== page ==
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Thousands volunteer for medical research in Bucks including trialling Covid drugs

New figures show that more than 6,500 people volunteered for health research studies in Buckinghamshire last year, including trialling potential new treatments for Covid-19.

The research, supported by the National Institute for Health and Care Research (NIHR), took place between April 2021 and April 2022 and included 78 separate studies.

The studies included the RECOVERY study, which found new treatments that ultimately cut deaths for hospitalised Covid-19 patients, and the PANORAMIC study which examined the effectiveness of using antiviral drugs to treat Covid-19 in the community.

A further study, called LOLIPOP, offered people of South Asian heritage a health check to help researchers understand rates of conditions including heart disease, stroke, diabetes, obesity in this community.

Nicola Higgins, Acting Head of Research for Buckinghamshire Healthcare NHS Trust, said: “The impact of health and social care research has never been higher.

“We have continued to support studies focusing on the fight against Covid-19 and have also offered opportunities across all clinical specialties.

“I would like to offer our sincere thanks to all the staff and patients who have volunteered to take part in these studies.”

Ian Desborough, 71, from Naphill near High Wycombe, participated in a trial at the Trust comparing drug ibrutinib with chemotherapy in slowing cancer growth.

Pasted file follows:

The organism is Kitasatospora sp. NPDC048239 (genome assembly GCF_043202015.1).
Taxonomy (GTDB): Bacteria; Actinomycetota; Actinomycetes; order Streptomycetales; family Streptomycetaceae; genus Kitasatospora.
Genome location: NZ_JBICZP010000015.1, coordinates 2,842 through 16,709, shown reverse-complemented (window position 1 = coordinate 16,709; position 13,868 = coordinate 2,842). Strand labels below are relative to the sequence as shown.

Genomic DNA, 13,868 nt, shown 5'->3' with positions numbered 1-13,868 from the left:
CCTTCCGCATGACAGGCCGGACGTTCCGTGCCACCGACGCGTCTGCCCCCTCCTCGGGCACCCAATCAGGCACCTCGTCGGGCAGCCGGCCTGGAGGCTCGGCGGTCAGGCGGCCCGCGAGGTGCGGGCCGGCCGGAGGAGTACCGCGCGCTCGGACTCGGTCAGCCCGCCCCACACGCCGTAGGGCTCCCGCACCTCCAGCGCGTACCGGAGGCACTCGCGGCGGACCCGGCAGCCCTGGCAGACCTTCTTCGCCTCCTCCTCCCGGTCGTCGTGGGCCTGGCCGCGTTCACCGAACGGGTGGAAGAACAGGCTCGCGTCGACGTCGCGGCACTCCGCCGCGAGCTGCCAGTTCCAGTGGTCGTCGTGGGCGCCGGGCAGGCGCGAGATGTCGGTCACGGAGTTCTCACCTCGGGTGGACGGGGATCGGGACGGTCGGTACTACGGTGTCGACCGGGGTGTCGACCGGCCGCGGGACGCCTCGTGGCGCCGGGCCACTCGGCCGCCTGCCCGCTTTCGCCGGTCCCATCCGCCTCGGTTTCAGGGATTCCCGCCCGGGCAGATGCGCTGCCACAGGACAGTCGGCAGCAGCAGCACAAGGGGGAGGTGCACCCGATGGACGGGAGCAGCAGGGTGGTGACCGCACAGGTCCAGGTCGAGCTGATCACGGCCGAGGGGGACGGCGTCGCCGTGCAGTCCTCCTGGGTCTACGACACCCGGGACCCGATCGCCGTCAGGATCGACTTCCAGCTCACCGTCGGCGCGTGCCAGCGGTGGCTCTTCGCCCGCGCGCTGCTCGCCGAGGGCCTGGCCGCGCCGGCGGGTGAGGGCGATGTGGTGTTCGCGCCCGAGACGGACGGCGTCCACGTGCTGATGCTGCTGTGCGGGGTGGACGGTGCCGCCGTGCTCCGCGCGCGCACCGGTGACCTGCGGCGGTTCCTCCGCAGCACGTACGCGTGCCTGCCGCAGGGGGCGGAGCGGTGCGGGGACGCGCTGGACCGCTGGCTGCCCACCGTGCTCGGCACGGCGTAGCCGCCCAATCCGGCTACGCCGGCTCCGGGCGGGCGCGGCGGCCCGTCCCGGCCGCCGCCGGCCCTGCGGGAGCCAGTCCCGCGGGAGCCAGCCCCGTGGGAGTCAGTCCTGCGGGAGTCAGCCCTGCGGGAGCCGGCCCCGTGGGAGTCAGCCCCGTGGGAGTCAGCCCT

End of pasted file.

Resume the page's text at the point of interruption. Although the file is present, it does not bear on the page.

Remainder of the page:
Ian said: “I thought I’d won the jackpot. The nurse said she had never seen anyone so excited about being told they were going to be treated with a new class of drug.

“I think patients need to look at the opportunity trials present for them as an individual. Clinical trials are critically important to improve patient care. If it wasn’t for clinical trials, we would not be where we are today, we would be back in the dark ages.”

Ian is not alone in his enthusiasm. Results of a recent survey shows that those who responded generally had a positive experience of participating in studies. Over 93% said they would consider taking part again.

Prof Manu Vatish, clinical director of the NIHR Clinical Research Network Thames Valley and South Midlands, said: “Taking part in health research improves treatments, the NHS and saves lives. It is excellent to see the engagement that our community has with clinical research and we hope more will be encouraged to take part.”

Patients are encouraged to ask their doctor or health professional about research opportunities and view trials seeking volunteers at www.bepartofresearch.uk.

Learn more about research at Buckinghamshire Healthcare NHS Trust at www.bhtresearchandinnovation.org

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